Common to many martial arts is the concept of the ‘centre’. Called by many names, the ‘Dan Tien’, The ‘Tanden’, The ‘Hara’, This area of the body is normally located in the lower abdomen. It can be thought of in many ways, and can represent many different ideas to many different traditions, however, when we talk about Stability we can use this area as the defined ‘centre of mass’ and as the juncture for the various lines of tissue that hold the body position in alignment. It is from this combination of alignment and connection to the centre that we can create stability to our motion.
The stable centre is extremely useful because it provides us with a location to turn around, to lead from and to balance opposite directions through. The centre is a ‘ball’ of connection and has all 6 major directions inherently present. This centre is dynamic and involved in every motion we undertake, from agile leaping to solidity of root. The well-trained centre is the point around which the body can rotate and turn, it is the point from which the body will align its joints and limbs, and the point from which the web of tissue will stretch and coil.
Making this Central point stable is not simply to make it static however, indeed, that is not the goal. The static adept is the adept getting punched in the face! The stable centre is in fact the centre that can move, both through the planes of motion as well as in accordance with the balance of opposite forces. The truly stable centre is the dynamic one.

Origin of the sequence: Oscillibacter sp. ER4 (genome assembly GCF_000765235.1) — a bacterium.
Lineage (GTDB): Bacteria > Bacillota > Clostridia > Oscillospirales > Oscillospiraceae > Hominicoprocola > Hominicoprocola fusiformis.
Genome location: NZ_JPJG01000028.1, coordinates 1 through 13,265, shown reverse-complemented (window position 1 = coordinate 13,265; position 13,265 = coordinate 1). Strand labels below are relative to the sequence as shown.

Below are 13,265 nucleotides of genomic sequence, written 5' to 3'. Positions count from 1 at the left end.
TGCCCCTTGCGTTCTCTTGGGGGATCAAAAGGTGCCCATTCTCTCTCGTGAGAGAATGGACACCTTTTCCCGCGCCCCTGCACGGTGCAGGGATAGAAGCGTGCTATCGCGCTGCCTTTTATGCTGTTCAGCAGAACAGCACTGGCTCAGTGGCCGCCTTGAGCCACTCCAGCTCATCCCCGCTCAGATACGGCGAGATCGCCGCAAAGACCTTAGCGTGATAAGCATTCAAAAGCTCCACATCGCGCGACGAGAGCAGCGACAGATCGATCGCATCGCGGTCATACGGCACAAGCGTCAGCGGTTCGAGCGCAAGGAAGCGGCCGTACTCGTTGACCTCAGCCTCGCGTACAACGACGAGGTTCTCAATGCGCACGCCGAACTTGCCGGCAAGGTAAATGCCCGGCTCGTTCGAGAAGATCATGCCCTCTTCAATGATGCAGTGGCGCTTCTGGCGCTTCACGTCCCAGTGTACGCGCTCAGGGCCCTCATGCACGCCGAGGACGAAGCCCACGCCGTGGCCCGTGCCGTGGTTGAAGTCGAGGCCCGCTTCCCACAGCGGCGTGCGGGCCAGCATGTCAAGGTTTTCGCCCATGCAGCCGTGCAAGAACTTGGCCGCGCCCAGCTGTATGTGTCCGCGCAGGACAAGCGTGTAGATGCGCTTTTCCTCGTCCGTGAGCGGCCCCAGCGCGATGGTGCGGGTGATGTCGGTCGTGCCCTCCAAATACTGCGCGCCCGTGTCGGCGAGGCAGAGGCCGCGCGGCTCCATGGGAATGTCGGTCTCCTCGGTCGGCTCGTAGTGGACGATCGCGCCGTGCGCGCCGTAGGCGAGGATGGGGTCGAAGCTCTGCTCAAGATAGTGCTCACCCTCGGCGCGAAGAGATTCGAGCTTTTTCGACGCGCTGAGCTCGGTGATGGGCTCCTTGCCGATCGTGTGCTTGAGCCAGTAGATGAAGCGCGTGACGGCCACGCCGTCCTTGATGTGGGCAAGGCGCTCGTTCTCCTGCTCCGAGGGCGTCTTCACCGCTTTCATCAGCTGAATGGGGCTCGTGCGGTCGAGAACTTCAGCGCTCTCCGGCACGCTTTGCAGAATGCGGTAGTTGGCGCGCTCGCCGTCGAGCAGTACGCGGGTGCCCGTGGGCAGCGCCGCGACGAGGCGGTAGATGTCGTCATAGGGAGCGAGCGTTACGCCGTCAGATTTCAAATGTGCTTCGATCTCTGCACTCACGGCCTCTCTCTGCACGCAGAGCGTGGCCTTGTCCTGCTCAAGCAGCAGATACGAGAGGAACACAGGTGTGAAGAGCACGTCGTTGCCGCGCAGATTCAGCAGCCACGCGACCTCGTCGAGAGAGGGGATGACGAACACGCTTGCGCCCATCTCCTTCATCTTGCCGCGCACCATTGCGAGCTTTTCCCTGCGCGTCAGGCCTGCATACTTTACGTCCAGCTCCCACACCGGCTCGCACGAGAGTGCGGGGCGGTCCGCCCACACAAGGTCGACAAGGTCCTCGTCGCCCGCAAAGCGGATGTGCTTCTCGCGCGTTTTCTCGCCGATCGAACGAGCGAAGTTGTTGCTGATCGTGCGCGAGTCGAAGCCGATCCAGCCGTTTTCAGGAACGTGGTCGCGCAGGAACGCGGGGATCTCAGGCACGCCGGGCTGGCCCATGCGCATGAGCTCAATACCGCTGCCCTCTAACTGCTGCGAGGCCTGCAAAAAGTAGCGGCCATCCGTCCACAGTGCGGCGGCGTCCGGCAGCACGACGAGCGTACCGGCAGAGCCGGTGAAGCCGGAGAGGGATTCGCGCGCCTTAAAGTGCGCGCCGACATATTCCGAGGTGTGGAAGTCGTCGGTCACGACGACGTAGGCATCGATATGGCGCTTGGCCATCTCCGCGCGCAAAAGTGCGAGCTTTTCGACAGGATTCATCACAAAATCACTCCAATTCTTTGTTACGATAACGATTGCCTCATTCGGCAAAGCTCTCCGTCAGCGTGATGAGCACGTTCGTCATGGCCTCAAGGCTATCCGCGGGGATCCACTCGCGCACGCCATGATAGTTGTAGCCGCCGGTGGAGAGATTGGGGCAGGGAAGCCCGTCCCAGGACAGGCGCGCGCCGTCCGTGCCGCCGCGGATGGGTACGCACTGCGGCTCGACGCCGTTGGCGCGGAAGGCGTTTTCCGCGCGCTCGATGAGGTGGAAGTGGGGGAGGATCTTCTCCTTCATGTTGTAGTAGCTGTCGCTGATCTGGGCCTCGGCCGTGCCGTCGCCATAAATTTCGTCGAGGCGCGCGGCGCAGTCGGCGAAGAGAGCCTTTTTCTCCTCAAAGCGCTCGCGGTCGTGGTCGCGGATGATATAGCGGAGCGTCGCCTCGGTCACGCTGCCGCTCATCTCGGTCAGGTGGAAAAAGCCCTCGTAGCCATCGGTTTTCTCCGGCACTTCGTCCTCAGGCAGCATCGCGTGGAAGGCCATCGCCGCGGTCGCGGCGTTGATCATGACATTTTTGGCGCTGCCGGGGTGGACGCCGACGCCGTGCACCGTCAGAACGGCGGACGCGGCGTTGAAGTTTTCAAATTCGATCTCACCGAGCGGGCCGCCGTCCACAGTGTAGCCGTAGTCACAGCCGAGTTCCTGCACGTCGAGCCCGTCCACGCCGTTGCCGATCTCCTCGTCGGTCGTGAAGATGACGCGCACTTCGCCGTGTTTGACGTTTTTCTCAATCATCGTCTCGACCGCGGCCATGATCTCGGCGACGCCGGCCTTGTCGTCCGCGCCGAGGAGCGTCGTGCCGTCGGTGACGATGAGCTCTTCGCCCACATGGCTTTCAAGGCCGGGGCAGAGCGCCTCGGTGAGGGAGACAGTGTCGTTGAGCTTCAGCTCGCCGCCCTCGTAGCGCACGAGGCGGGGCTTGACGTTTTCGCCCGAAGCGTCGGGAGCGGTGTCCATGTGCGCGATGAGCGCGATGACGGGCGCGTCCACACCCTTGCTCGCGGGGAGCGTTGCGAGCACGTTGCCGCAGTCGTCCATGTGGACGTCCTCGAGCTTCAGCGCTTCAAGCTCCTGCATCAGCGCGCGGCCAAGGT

However, it is common for us to see demonstrations of stability in static context, The Tai Chi master rooting against pushes is a classic example, but how often does this skill feature on the roadmap of combative exchange? Rarely. So, although a good marker for our ability to remain stable, it is dynamic stability that is the attribute that we are interested in.
Stability through the balance of opposites.
The balance of opposites is the method that we use at the more advanced levels of practice to deal with force such that it is cancelled out or remains in equilibrium.
An easy way to describe this balance is with the visual of a wheel in front of you, note as the front of the wheel rolls up and away from you, the other side is simultaneously coming up from underneath. Were you to touch the falling side you would fall, but on the same wheel, were you to touch the rising side you would raise up. It is the same rotation, but dependant on the position of your interaction you will experience 2 very different effects.
There is a lot to be said about this concept, that I call pairing, and that is for another time, but the most basic idea highlights an interesting point. The action of opposites can maintain a type of balance in a system. The wheel, because of its turning when forces are applied and the presence of a central point of rotation maintains stability. This addressing of force, so as to return to a neutral point, enables practitioners to appear extremely stable, because as the force enters it is immediately balanced by its opposite and equalised.
In upcoming articles we will explore some of these concepts in more detail.
In some traditions there is a model used for ground contact sensitivity call the 9 points of the feet. This model is very useful for grounding or root training and forms part of the method to increase our Stability. Stability is a fundamental quality for the internal artists, even when stepping and moving very quickly. This is a model we find in systems where students may be required to perform static single leg standing postures or where rooting is a large factor in the styles outlook.